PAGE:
NEW YORK — Institutional investors should make a strategic overweight to Asia's emerging markets to benefit from the region's long-term productivity gains, according to a new white paper by JPMorgan Asset Management officials.
Investors should increase their exposure to Asia ex-Japan over the long term to as much as double the market cap of the region, Rumi Masih, managing director and global head of strategic investment advisory group at JPMorgan, New York, and a co-author of the white paper, said in an interview.
Speaking hypothetically, he said if a fund had a portfolio invested 100% in global equities, the Asia ex-Japan weighting would be 10.5%.
An institutional investor can gain exposure through public equities, private equity or infrastructure. The increase would be funded from other developed markets, said Mr. Masih.
But others say this position will be a tough sell to U.S. institutional investors, who tend to shy away from making regional strategic bets.
Fred Dopfel, managing director and head of the client advisory group at Barclays Global Investors, San Francisco, said the idea makes sense, “but there is a significant risk of underperforming ... in the short and intermediate term.”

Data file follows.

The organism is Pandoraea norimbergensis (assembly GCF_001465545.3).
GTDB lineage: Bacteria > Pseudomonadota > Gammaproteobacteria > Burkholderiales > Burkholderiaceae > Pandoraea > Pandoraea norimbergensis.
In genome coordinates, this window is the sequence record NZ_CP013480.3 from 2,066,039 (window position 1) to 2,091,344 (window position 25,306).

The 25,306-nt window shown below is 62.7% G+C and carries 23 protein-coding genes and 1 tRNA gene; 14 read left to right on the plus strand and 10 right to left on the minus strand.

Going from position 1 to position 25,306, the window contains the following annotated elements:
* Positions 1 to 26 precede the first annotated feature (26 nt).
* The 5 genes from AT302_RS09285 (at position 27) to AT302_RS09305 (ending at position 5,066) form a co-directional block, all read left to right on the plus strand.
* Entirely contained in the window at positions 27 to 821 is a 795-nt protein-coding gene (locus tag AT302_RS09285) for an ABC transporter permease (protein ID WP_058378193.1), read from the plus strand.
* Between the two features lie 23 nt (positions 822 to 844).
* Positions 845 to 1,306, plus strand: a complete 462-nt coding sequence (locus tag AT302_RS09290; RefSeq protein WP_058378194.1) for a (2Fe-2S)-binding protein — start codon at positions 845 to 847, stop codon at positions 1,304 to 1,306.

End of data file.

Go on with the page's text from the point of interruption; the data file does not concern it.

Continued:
JPMorgan officials' argument in favor of a strategic investment in Asian emerging markets lies with the region's increase in productivity levels. Asian governments have made investments in infrastructure, technology and research and development to promote a more productive work force, which ultimately will lead to higher price-to-earnings ratios and higher long-term equity valuations for Asian stocks, said Mr. Masih.
China, for example, plans to increase the amount it spends on research and development by 21% per year over the next three years, increasing R&D spending to 2.1% of gross domestic product by 2010 from 1.5% of GDP last year, according to the report.
Between 1996 and 2006, China's productivity has increased an average of more than 7% per year; India's, about 4.5%. By contrast, productivity levels in the U.S. increased about 1.9% per year.